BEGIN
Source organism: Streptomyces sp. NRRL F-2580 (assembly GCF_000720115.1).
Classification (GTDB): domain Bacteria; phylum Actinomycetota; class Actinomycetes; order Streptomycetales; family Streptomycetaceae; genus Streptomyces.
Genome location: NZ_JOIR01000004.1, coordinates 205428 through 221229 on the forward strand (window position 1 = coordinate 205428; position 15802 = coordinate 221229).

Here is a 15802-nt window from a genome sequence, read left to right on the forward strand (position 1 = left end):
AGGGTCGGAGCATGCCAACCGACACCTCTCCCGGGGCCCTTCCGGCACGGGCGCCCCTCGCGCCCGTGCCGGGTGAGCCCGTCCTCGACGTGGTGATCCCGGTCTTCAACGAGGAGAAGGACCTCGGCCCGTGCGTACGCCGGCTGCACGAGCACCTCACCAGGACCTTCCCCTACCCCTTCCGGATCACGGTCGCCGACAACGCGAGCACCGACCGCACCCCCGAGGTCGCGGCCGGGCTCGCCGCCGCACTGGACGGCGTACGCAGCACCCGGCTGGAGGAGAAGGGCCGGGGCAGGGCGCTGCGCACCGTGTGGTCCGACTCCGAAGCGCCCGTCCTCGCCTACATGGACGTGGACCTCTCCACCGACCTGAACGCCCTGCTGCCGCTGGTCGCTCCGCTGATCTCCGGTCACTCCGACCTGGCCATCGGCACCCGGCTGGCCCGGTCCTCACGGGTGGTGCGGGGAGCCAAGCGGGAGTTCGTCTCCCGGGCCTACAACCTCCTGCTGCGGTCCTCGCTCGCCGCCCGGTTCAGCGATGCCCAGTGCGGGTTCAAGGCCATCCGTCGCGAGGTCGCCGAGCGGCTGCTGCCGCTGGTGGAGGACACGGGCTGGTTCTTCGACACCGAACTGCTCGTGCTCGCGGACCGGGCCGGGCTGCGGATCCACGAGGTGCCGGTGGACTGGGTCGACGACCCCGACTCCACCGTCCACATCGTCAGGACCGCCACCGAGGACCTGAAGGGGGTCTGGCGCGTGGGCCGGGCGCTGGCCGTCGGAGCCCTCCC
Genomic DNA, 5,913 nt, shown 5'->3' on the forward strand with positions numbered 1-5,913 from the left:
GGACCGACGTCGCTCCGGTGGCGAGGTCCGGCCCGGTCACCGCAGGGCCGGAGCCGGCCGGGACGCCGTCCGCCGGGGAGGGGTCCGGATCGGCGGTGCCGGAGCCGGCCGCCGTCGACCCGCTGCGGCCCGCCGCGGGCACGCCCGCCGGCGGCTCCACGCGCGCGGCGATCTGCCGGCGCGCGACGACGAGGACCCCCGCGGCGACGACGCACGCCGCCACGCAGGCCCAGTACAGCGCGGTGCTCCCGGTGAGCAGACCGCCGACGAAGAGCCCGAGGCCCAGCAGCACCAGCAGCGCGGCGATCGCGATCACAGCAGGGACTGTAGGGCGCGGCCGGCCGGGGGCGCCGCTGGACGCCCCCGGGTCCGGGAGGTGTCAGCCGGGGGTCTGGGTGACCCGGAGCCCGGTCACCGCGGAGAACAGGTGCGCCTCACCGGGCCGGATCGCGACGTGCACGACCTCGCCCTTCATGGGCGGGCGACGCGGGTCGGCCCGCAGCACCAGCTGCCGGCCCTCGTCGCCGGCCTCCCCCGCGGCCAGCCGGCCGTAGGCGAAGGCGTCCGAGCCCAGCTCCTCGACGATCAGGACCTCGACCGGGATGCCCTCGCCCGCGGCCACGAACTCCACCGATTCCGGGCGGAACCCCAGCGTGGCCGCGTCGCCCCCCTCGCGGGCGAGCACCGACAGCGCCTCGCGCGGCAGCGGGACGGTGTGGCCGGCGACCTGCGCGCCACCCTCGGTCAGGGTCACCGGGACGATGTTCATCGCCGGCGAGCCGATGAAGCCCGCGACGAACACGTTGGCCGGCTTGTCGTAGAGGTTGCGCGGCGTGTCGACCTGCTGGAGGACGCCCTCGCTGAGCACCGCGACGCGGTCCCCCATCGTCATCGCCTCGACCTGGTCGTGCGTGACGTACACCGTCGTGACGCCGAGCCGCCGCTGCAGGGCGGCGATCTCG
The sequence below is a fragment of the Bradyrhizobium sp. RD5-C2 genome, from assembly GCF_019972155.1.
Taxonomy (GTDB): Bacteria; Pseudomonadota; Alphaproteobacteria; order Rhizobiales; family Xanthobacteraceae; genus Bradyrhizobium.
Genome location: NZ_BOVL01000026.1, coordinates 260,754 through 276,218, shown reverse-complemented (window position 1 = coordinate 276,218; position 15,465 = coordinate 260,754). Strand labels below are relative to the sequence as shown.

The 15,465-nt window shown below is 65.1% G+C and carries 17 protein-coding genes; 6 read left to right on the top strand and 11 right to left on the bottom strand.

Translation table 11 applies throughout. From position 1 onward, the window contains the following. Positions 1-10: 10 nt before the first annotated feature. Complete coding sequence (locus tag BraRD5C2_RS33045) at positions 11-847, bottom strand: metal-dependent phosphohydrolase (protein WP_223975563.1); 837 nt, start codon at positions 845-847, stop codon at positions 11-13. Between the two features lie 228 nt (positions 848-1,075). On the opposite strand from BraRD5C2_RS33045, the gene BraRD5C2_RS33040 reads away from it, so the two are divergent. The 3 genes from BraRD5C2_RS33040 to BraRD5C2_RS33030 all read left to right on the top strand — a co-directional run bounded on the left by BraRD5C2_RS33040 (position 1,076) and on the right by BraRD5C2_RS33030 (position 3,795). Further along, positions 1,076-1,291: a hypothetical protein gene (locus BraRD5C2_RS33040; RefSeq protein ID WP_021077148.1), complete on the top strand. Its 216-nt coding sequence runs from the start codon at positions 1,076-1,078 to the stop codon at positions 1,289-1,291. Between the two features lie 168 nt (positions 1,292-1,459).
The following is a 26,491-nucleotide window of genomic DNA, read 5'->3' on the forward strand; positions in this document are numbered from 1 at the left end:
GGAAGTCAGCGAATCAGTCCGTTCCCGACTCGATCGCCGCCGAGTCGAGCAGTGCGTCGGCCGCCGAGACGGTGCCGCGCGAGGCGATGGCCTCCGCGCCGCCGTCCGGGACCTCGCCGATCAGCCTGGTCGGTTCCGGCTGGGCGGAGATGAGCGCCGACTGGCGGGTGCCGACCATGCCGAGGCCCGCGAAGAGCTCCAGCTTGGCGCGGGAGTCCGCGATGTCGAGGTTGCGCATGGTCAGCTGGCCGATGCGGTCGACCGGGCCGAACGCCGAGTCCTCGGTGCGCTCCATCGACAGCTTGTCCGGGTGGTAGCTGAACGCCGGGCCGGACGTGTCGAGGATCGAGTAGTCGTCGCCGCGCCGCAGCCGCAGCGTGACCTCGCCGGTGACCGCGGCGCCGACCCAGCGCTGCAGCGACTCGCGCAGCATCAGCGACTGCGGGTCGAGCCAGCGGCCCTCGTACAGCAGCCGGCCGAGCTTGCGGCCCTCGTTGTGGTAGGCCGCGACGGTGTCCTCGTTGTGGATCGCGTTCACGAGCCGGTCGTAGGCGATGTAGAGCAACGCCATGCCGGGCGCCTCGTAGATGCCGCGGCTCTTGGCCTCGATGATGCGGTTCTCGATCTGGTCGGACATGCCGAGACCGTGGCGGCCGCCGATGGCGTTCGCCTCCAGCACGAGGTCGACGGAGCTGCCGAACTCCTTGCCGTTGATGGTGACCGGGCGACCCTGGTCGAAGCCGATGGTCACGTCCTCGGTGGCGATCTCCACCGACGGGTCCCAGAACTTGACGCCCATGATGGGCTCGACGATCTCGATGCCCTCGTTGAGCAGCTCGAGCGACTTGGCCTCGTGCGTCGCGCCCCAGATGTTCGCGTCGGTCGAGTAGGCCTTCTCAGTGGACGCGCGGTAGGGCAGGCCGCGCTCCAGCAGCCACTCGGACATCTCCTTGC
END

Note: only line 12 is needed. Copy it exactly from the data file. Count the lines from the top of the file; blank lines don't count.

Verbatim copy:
Translation table 11 applies throughout. From position 1 onward, the window contains the following. Positions 1-10: 10 nt before the first annotated feature. Complete coding sequence (locus tag BraRD5C2_RS33045) at positions 11-847, bottom strand: metal-dependent phosphohydrolase (protein WP_223975563.1); 837 nt, start codon at positions 845-847, stop codon at positions 11-13. Between the two features lie 228 nt (positions 848-1,075). On the opposite strand from BraRD5C2_RS33045, the gene BraRD5C2_RS33040 reads away from it, so the two are divergent. The 3 genes from BraRD5C2_RS33040 to BraRD5C2_RS33030 all read left to right on the top strand — a co-directional run bounded on the left by BraRD5C2_RS33040 (position 1,076) and on the right by BraRD5C2_RS33030 (position 3,795). Further along, positions 1,076-1,291: a hypothetical protein gene (locus BraRD5C2_RS33040; RefSeq protein ID WP_021077148.1), complete on the top strand. Its 216-nt coding sequence runs from the start codon at positions 1,076-1,078 to the stop codon at positions 1,289-1,291. Between the two features lie 168 nt (positions 1,292-1,459).